September is often the hottest month of the year in California.

Sometimes temperatures soar up to 90 degrees or higher!

For many CA families, it’s not a problem because they own an air-con – but many of us don’t have an easy way to save ourselves from the scorching heat.

During these times, a Hawaiian shaved ice can serve as a huge relief for yourself and your family. I remember a time when my family was hit with a heat wave and this recipe saved us. It made the heat a lot more bearable! It became a favorite recipe of mine and my children from then on.


Hawaiian shaved ice (the real stuff) can only be found in the Hawaiian islands. It is a Nectar of the Gods! You have to try it to believe it. Really, if you’ve never had a proper Maui ice before, you are missing something truly special.

My recipe is a replica of the real authentic Hawaiian shaved ice you’d find on Maui: it is topped with condensed milk and uses homemade sugar syrups that are flavored with real fruit. Two of my favorite homemade syrups are strawberry and pineapple.

Though you may not be able to enjoy the real Hawaiian shaved ice, you can get pretty close to it with my Hawaiian shaved ice using this home made fruit syrup recipe.

home made shaved ice syrup

Homemade Strawberry Syrup

  • 2 lbs strawberries
  • 2 cups sugar
  • 4 cups water


  1. Rinse the berries and pull out the stems by slicing with a knife.
  2. Slice the strawberries to small cubes and place them in a medium saucepan.
  3. Add enough water to immerse them completely and bring the mixture to a boil.
  4. Next, reduce the heat to medium-high and let it simmer for 20 minutes while skimming any foam that may rise on top.
  5. Remove from heat once you notice the berries have lost their color and the water turns red or pink.
  6. Remove the strawberries from the liquid using a strainer.
  7. Keep in mind that if you don’t want your syrup to turn cloudy, so don’t press on the solids to extract more juice!
  8. Now add all of the sugar to the liquid and let it simmer until sugar dissolves.
  9. Lastly, remove from heat, let it cool completely and then refrigerate the mixture.

Pineapple Syrup

  • 4 cups cane sugar
  • 2 cups water
  • 1 small pineapple


  1. Take a container and pour water and sugar.
  2. Skin the pineapple and cut into fine cubes to add to the mixture.
  3. Let the mixture sit for 24 hours.
  4. Then remove the cubes and press on them with a hand juicer.
  5. Stir the mixture until sugar dissolves and then pour the syrup through a cheesecloth or tea-strainer.
  6. Lastly, add a small amount of spirit as a preservative and refrigerate.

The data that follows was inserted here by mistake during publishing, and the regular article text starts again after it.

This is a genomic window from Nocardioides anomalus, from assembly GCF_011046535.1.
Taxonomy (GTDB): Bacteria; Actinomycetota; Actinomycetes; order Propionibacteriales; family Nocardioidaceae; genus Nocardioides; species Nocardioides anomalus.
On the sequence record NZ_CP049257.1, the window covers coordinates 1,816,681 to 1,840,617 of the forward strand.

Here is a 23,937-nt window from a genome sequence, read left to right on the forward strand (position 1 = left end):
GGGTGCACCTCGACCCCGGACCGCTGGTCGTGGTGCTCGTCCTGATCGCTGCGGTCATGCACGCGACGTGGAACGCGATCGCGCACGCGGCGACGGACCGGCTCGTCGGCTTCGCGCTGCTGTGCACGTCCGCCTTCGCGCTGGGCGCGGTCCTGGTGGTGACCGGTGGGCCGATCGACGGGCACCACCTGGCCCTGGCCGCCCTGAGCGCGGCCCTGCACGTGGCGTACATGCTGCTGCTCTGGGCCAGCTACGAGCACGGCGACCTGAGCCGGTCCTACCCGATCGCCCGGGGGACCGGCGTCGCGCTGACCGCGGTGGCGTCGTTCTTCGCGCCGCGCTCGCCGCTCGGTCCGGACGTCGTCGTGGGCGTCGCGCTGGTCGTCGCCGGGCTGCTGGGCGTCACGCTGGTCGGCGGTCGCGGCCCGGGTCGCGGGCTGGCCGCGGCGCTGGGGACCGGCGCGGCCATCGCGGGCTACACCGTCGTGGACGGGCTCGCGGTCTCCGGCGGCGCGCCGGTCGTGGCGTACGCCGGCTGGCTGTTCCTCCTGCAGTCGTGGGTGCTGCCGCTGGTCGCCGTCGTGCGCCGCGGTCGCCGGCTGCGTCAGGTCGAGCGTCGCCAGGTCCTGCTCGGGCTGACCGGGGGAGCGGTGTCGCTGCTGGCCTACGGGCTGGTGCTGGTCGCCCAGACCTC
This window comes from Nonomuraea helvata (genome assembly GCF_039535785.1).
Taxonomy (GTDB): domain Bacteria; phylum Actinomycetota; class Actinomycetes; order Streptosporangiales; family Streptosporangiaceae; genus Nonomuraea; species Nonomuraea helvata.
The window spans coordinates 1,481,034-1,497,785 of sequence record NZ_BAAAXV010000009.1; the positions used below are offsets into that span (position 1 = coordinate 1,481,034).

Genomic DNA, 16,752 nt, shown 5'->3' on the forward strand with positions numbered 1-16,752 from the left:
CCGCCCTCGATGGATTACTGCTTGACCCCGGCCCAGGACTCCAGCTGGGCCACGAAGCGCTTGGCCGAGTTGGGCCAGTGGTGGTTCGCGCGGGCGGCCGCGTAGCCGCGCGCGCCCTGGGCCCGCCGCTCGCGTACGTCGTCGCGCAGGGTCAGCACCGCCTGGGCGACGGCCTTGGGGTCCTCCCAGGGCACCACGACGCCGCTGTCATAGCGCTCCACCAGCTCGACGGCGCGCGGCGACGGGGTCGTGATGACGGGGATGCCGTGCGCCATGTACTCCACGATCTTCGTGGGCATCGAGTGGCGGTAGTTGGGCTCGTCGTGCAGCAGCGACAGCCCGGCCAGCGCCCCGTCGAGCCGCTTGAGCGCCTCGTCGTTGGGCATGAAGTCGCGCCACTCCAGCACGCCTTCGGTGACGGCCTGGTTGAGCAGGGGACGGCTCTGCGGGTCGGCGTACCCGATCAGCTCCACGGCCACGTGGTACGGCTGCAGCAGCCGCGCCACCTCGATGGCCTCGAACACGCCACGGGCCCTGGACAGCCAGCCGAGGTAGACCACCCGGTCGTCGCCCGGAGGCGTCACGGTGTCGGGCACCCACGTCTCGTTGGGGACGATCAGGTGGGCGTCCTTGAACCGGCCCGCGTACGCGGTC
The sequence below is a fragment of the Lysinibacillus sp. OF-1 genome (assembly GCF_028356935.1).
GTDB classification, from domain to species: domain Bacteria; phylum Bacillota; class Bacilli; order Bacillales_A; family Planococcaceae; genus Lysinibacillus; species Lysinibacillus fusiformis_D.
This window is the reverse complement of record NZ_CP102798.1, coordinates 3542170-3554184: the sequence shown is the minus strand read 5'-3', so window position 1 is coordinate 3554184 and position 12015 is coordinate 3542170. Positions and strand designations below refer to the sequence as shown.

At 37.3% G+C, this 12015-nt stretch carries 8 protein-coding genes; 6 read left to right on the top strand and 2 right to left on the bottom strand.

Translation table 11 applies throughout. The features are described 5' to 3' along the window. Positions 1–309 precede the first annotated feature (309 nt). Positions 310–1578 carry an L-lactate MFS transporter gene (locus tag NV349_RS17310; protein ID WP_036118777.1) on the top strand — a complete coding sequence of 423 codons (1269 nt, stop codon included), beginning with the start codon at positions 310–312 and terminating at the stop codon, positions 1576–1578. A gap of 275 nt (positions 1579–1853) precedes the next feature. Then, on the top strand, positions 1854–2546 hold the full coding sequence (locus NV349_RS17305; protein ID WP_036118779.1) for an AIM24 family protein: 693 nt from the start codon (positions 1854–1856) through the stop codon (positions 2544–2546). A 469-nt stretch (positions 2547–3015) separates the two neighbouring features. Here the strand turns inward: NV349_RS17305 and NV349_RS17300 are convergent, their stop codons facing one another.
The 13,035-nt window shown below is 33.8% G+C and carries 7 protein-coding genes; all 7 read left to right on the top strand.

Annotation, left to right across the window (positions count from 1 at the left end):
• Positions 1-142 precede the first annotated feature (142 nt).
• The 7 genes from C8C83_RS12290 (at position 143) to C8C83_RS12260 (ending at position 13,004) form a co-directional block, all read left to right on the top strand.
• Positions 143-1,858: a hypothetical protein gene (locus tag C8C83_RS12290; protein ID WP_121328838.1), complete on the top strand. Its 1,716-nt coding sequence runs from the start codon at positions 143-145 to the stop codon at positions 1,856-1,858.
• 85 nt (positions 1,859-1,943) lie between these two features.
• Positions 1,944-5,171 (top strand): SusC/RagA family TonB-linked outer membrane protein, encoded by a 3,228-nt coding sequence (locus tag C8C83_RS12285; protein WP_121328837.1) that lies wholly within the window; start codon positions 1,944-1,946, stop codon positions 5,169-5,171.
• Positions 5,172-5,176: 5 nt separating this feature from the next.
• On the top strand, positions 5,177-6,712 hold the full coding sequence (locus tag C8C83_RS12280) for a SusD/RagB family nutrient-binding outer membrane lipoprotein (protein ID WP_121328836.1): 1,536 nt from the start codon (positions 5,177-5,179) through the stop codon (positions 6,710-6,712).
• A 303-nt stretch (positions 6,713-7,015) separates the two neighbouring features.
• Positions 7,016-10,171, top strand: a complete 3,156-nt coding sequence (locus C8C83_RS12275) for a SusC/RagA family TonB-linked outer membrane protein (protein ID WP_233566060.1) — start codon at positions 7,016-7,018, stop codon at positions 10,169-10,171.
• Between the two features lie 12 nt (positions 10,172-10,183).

Vanilla Syrup

  • 1 cup sugar
  • 1 cup water
  • 1 vanilla bean (split lengthwise)
  • 1 tsp vanilla extract


  1. Take a small saucepan and pour water and sugar.
  2. Add in the scraped seeds from the vanilla bean and throw in the pod.
  3. Next, heat this mixture over medium-high heat.
  4. Make sure to stir it frequently until the sugar dissolves completely.
  5. Then reduce the heat and let it simmer for 10 to 15 minutes.
  6. Lastly remove the pod and add the vanilla extract to it.
  7. After the mixture cools down, refrigerate it.

You can make more flavors of syrup using the same technique and some creativity!


Next, to make the shaved ice, you can use any decent ice shaving machine like a Rival or a margarita machine if you have one. It might not make the ice as finely grained as real Hawaiian ice, but it gets close enough.

How to serve


Put the shaved ice in a glass and then top it with your preferred home made syrup. You can try two or more combination of syrups at the same time as well for a rainbow effect and mixed flavor

You can also add the evaporated milk ( 3 to 4 ounces) on top to make it creamy.

Add your favorite toppings such as sweetened condensed milk, whipped cream, strawberry or chopped nuts.

Like with ice cream, the world is your sweet-and-icy-cold oyster when it comes to Hawaiian Shaved Ice!

Mango Monday The Detox

Use This Delicious Carrot-Mango Juice to Detox

Detox Time!

This is a great-tasting detox drink that can really help you recover after a long weekend.  It’s so detoxifying, it might even help you pass a hair drug test!  Also provides a ton of Vitamin A. Makes about 2.5 cups.



  • 8 medium carrots
  • 1 mango, pitted
  • 1 large strip of orange peel
  • 1/2 peeled navel orange


  1. Press all ingredients through a juice extractor. Stir, and drink immediately.


Amount Per Serving
Calories 120 Calories from Fat 0
% Daily Value *
Total Fat 0%
Saturated Fat 0%
Trans Fat  
Cholesterol 0%
Sodium 115mg 4%
Potassium 670mg 20%
Total Carbohydrate 31g 11%
Dietary Fiber 7g 29%
Sugars 21g  
Protein 3g